Your computer sends it every time it starts. But what happens when it’s not POST? Can you fix it?
When you turn on your computer, something important happens before you see anything on the screen. This is called a power-on self-test (POST). POST basically checks that all components of your computer are working properly. These include input devices, RAM, CPU, motherboard and graphics card. Your operating system loads after all components pass the POST.
But sometimes you run into a POST error and it’s always good to know how to deal with it.
How to Identify a POST Error
A false self-sufficiency test can often be easily identified. There are two main symptoms of POST failure:
You hear a frequent or intermittent beep each time you turn on the computer. Some motherboards also have LEDs that blink when a POST error occurs. See the motherboard manual for safety.
Your computer will turn on but will not load the OS. If you have any of these symptoms, the POST process may have failed. The next step you need to take is to think about what component may be causing the problem. Fortunately, motherboards have audio codes to help you detect the problem. You can deal with the problem effectively.
Although the audio codes vary by manufacturer, you can find them in the motherboard manual or on the official website. However, some audio codes are common to most manufacturers.
After determining the cause of the POST failure, refer to the fixes listed below to resolve the problem.
1. Double Check if All the Components Are Compatible
Incompatible components are one of the main causes of POST errors. Make sure that components such as RAM, motherboard, CPU, and graphics card are compatible with each other. In some cases, it may be necessary to update the motherboard firmware before installing the CPU.
It is always a good idea to run the assembly through a website such as PCPartPicker to check for inconsistencies.
2. Disconnect Newly Installed Hardware
One of the first things you need to do to detect POST is disconnecting the newly installed hardware. In many cases, your hardware may be incompatible with your computer, leading to POST. Turn off all new peripherals and devices, such as scanners or keyboards. After disconnecting them, restart the computer to see if the error persists.
Also, make sure that devices such as printers are plug and play (PnP) before connecting and starting up the computer. Most new devices must have PnP enabled. If not, start your computer first, and then connect these devices. Finally, make sure you have downloaded and installed the latest drivers for trouble-free operation.
If you are sure that the hardware is compatible with your computer, it may be defective, leading to a POST error.
3. Remove USB Drives, Discs, and Input Devices
If you have more than one USB drive or disc inserted in the computer, remove and restart the computer. In addition, disconnect all input and output devices, such as keyboards, mice, projectors, and printers. After you follow these steps, make sure that your computer starts correctly.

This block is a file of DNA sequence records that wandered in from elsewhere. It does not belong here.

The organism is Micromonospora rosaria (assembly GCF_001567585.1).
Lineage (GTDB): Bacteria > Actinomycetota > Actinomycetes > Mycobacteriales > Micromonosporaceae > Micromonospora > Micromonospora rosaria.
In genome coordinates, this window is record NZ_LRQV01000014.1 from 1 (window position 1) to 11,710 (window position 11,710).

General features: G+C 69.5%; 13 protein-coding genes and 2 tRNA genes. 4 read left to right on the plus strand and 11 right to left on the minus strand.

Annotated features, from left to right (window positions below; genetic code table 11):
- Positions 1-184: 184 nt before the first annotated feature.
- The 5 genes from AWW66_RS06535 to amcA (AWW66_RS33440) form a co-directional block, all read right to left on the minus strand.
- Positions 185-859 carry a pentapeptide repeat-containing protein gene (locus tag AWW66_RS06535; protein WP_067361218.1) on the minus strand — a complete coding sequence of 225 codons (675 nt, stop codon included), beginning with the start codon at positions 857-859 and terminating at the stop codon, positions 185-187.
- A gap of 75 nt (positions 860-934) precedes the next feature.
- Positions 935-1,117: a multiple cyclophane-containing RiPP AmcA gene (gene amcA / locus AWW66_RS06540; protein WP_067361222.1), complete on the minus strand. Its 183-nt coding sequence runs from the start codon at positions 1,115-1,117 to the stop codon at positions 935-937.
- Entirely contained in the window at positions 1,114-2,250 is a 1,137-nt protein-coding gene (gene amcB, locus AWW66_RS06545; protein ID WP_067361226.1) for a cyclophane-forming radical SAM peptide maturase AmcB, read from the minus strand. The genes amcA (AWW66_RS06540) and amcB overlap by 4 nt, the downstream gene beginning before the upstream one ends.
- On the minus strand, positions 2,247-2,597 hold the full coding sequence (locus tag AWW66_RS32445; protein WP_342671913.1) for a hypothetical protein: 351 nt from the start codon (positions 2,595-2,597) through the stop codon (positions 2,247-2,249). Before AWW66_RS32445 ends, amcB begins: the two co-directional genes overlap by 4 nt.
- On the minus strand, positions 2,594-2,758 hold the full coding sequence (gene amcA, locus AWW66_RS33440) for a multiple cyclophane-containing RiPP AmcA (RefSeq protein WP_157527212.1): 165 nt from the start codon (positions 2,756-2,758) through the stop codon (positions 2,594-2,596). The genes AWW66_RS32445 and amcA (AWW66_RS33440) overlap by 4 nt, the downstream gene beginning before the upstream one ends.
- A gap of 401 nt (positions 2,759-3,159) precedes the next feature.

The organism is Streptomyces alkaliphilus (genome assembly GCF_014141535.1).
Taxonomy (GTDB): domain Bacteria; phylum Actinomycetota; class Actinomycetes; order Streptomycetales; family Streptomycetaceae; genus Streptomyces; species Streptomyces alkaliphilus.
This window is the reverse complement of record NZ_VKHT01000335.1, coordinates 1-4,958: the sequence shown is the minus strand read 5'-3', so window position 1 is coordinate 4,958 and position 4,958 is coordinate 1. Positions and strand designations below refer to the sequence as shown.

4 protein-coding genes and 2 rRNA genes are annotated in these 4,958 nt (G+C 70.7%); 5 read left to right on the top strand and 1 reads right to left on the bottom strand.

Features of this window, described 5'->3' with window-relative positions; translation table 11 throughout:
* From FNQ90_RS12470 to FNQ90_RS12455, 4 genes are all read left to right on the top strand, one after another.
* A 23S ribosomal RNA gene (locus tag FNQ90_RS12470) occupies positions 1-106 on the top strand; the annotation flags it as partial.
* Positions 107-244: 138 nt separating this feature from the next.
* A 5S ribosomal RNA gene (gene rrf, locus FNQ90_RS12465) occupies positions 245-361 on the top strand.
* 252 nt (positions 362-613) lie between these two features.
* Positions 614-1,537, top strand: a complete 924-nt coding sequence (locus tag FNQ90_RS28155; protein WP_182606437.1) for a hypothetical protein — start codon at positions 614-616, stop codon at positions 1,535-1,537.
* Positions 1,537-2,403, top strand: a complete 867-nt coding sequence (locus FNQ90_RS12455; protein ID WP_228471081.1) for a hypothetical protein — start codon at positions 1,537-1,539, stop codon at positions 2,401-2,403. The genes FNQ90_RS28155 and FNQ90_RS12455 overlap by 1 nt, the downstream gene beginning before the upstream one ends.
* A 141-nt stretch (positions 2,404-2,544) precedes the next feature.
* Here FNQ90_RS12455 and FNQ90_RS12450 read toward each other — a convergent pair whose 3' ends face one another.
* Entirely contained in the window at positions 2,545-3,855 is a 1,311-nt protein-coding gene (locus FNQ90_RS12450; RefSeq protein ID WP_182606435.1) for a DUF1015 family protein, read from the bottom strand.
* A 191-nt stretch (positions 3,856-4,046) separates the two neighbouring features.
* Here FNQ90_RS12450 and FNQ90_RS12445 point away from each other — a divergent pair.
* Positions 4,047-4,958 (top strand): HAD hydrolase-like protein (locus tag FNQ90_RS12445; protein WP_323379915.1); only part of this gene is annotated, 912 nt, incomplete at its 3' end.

If your computer starts up as usual after performing this step, check each peripheral individually. Just plug in your mouse and start your computer. When it starts, do the same with the keyboard and so on. This way, you will know which device is causing the problem. There will also be a time for the computer to start when each device is connected separately. This usually indicates a compatibility issue between the peripherals connected to the computer.
It is also a good idea to disconnect all LAN cables and external Wi-Fi and Bluetooth adapters.
Swap RAM Slots Or Reinstall the RAM
Random Access Memory (RAM) errors are one of the main causes of POST failure. This is usually easy to fix if you know how to navigate your computer. If you are using two RAMs, try replacing the slots to see if the computer starts. Also try starting a computer with only one RAM module installed.
If your computer starts up as usual, you can check the BIOS to see if it is properly configured to use dual-channel memory. If your RAM is more than five years old, there may be a problem with the image.
Re-slot the Power Cables and Check the PSU
POST failure can also be caused by a faulty power supply (PSU) or missing power cords. To resolve this issue, you must first disconnect all other cables from the system board, including peripherals such as the mouse and keyboard. Leave the power cord connected. Gently the CPU and motherboard make the connection. Disconnect and reconnect the power connectors until they lock. This may require some strength on your part.
Make sure your PSU has enough power to power your computer. If you have a midrange computer, it is a good idea to have at least a 550W PSU. If you have enough PSUs and the problem persists, it may not work. In this case, replace the PSU. Do not attempt to repair the PSU yourself.
POST Error Resolved
In most cases, POST failures can be easily resolved using the above methods. However, if the problem persists, you should contact your local IT professional. It is not good to try to repair individual computer components yourself, as they are dangerous. You can do more harm than good.